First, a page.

Creating Secure Volumes on Windows 10

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A feature of OSX that I appreciated was the ability to create a secured volume for storing personal documents. Since converting to Windows 10, I’ve found you can get the same feature using Bitlocker. I already have hard drive encryption enabled which gives you that first level of security, but having a password-protected volume on top for sensitive documents is even better.

To start, we need to create a VHD (virtual hard drive) by opening the Disk Management utility and selecting ‘Create VHD’ from the Action menu.

Next we need to configure a few settings for our VHD. Click the Browse button and choose a location and filename for your drive. Then specify the disk size. Since I’m only storing PDFs and spreadsheets, I’m going to make this one relatively small at 2GB. The standard VHD format will be fine and since I want optimal read\write performance I’m going to choose the fixed size hard drive type. This will cause the VHD file to consume the full allocated size on your physical hard drive. Alternatively, you can configure it dynamically expand which will allow it to grow to the maximum size as you add data to it. Good choice if you’re limited on hard drive space and not concerned about performance.

This will create a new disk in the management utility. Right click the disk name (‘Disk 1’ in my case) and select ‘Initialize Disk’. The default settings in the initialization window will work for us, go ahead and click OK.

Now that the disk has been initialized, we need to create a volume on it. Do that by right-clicking the ‘Unallocated’ disk block and select ‘New Simple Volume’. This will walk you through a wizard to configure the volume. For our purposes, we’ll want to format the drive as NTFS and give it a volume label.

Once it’s complete, an explorer window will appear listing our new disk.

Next we need to enable Bitlocker on the disk by right-clicking the disk and selecting ‘Turn on Bitlocker’. Specify a password for the drive and click next.

If you forget your password, you can still access your drive using the generated recovery key. You’ll need to save the key before moving on. If you have Bitlocker encryption enabled for your physical hard drive, you won’t be able to save it as a file on that drive. But you can choose to print the recovery key as a PDF within the print dialog window.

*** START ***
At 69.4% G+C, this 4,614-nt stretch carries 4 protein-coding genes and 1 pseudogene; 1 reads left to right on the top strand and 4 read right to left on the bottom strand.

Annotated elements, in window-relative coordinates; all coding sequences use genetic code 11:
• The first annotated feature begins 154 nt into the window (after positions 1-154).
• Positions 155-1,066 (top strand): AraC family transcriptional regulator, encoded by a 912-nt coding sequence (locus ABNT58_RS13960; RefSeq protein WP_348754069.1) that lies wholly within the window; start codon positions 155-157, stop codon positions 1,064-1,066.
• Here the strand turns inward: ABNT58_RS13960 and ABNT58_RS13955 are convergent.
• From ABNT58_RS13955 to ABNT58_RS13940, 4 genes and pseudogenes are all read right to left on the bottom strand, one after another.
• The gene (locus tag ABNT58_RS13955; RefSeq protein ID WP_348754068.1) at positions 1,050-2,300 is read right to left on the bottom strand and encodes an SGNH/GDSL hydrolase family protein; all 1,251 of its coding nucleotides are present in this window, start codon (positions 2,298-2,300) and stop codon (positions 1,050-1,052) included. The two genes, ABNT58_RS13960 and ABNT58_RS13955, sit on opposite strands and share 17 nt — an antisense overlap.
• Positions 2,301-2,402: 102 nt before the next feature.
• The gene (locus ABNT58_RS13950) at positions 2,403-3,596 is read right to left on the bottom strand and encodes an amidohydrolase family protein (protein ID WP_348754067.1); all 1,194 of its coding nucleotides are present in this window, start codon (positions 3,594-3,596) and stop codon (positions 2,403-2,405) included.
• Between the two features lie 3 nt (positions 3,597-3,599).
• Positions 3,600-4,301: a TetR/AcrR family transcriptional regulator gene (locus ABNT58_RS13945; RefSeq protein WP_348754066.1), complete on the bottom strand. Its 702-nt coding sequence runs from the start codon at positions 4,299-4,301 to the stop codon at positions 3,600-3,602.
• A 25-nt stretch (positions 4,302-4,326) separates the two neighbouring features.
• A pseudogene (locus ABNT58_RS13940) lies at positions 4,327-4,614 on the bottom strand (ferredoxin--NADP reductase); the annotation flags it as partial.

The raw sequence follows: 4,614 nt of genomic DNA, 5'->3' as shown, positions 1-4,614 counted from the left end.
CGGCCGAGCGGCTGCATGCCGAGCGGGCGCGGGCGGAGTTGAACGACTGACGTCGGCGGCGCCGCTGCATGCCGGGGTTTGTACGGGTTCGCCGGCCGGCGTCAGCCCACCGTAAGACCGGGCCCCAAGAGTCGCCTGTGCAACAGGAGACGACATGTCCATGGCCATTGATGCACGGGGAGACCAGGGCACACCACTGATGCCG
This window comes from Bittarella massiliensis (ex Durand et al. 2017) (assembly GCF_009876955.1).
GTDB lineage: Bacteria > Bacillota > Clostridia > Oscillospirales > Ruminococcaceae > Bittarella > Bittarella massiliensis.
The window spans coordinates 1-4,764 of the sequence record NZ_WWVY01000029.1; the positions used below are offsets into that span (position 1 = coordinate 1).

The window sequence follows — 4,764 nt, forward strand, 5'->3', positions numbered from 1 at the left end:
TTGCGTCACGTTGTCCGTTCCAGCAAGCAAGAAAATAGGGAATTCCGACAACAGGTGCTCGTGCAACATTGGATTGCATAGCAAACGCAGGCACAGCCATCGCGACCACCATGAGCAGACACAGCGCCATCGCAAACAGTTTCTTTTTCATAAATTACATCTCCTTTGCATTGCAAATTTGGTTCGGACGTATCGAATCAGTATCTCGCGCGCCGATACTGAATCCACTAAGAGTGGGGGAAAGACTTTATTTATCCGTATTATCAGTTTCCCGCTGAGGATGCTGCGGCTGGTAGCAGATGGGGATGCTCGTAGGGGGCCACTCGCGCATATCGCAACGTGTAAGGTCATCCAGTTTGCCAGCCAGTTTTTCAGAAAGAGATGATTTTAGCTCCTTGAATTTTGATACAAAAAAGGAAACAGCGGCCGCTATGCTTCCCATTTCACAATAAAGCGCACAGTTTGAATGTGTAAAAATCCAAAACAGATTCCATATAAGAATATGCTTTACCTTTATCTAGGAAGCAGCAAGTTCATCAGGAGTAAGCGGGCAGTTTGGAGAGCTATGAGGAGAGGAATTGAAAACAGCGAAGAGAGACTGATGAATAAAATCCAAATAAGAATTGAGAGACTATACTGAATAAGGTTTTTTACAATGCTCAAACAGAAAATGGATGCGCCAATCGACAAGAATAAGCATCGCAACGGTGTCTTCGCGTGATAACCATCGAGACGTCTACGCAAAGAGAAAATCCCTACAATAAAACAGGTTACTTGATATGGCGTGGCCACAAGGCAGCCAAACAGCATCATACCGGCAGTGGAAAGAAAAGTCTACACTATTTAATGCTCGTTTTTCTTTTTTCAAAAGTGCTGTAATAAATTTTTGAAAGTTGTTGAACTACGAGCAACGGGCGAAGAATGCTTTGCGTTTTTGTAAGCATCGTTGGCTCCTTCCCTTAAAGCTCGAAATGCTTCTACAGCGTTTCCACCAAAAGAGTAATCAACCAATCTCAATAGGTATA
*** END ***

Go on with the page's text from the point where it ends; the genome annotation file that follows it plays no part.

Last you’ll need to set the encryption mode. Since this drive will only be used on this device, we’ll select ‘New encryption mode’ since it provides the best level of encryption.

After the encryption process has completed we are ready to add our files to the drive. When we’re done working, we want to close it by right-clicking and selecting ‘Eject’.

To reopen the drive, double click on the VHD within Windows Explorer. It will reappear in your drive list but you will most likely get an error saying the drive is not accessible. Click OK to close the alert and then double-click the drive in your drive list.

After entering your password you will be able to work in the drive folder again.

Bitlocker works great for most cases, but if your looking for more security options or need to need a solution that works on other platforms you may want to consider an alternative tool such as Veracrypt. But for my needs, the built in Bitlocker features are perfect.

About the Author:

Freelance software developer in the Cleveland area.

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